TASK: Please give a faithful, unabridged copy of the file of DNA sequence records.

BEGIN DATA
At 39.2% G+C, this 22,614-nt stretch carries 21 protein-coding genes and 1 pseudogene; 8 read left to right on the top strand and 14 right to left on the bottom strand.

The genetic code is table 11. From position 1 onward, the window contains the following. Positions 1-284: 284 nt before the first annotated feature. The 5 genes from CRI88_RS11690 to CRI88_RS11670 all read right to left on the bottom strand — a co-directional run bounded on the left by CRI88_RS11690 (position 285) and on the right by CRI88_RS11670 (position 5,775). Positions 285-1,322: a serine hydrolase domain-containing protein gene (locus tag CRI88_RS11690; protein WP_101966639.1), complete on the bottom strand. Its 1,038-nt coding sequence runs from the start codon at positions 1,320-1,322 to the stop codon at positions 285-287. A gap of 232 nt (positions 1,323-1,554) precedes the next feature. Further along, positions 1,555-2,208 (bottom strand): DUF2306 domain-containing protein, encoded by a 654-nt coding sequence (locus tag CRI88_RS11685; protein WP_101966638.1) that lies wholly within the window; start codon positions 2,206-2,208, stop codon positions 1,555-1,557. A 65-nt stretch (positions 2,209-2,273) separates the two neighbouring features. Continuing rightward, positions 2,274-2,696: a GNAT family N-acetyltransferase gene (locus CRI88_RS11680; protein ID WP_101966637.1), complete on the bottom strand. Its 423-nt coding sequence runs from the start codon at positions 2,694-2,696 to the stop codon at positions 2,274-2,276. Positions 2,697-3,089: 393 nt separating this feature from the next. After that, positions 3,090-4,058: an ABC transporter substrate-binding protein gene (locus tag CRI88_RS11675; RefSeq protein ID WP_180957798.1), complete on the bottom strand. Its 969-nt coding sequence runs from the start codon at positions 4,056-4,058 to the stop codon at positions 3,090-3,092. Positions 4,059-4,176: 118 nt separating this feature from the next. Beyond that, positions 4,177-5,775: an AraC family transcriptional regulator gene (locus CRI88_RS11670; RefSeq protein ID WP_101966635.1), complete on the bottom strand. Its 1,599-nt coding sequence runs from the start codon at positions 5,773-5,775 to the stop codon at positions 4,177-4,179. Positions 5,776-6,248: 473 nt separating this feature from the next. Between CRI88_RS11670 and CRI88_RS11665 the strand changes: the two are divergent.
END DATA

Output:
At 39.2% G+C, this 22,614-nt stretch carries 21 protein-coding genes and 1 pseudogene; 8 read left to right on the top strand and 14 right to left on the bottom strand.

The genetic code is table 11. From position 1 onward, the window contains the following. Positions 1-284: 284 nt before the first annotated feature. The 5 genes from CRI88_RS11690 to CRI88_RS11670 all read right to left on the bottom strand — a co-directional run bounded on the left by CRI88_RS11690 (position 285) and on the right by CRI88_RS11670 (position 5,775). Positions 285-1,322: a serine hydrolase domain-containing protein gene (locus tag CRI88_RS11690; protein WP_101966639.1), complete on the bottom strand. Its 1,038-nt coding sequence runs from the start codon at positions 1,320-1,322 to the stop codon at positions 285-287. A gap of 232 nt (positions 1,323-1,554) precedes the next feature. Further along, positions 1,555-2,208 (bottom strand): DUF2306 domain-containing protein, encoded by a 654-nt coding sequence (locus tag CRI88_RS11685; protein WP_101966638.1) that lies wholly within the window; start codon positions 2,206-2,208, stop codon positions 1,555-1,557. A 65-nt stretch (positions 2,209-2,273) separates the two neighbouring features. Continuing rightward, positions 2,274-2,696: a GNAT family N-acetyltransferase gene (locus CRI88_RS11680; protein ID WP_101966637.1), complete on the bottom strand. Its 423-nt coding sequence runs from the start codon at positions 2,694-2,696 to the stop codon at positions 2,274-2,276. Positions 2,697-3,089: 393 nt separating this feature from the next. After that, positions 3,090-4,058: an ABC transporter substrate-binding protein gene (locus tag CRI88_RS11675; RefSeq protein ID WP_180957798.1), complete on the bottom strand. Its 969-nt coding sequence runs from the start codon at positions 4,056-4,058 to the stop codon at positions 3,090-3,092. Positions 4,059-4,176: 118 nt separating this feature from the next. Beyond that, positions 4,177-5,775: an AraC family transcriptional regulator gene (locus CRI88_RS11670; RefSeq protein ID WP_101966635.1), complete on the bottom strand. Its 1,599-nt coding sequence runs from the start codon at positions 5,773-5,775 to the stop codon at positions 4,177-4,179. Positions 5,776-6,248: 473 nt separating this feature from the next. Between CRI88_RS11670 and CRI88_RS11665 the strand changes: the two are divergent.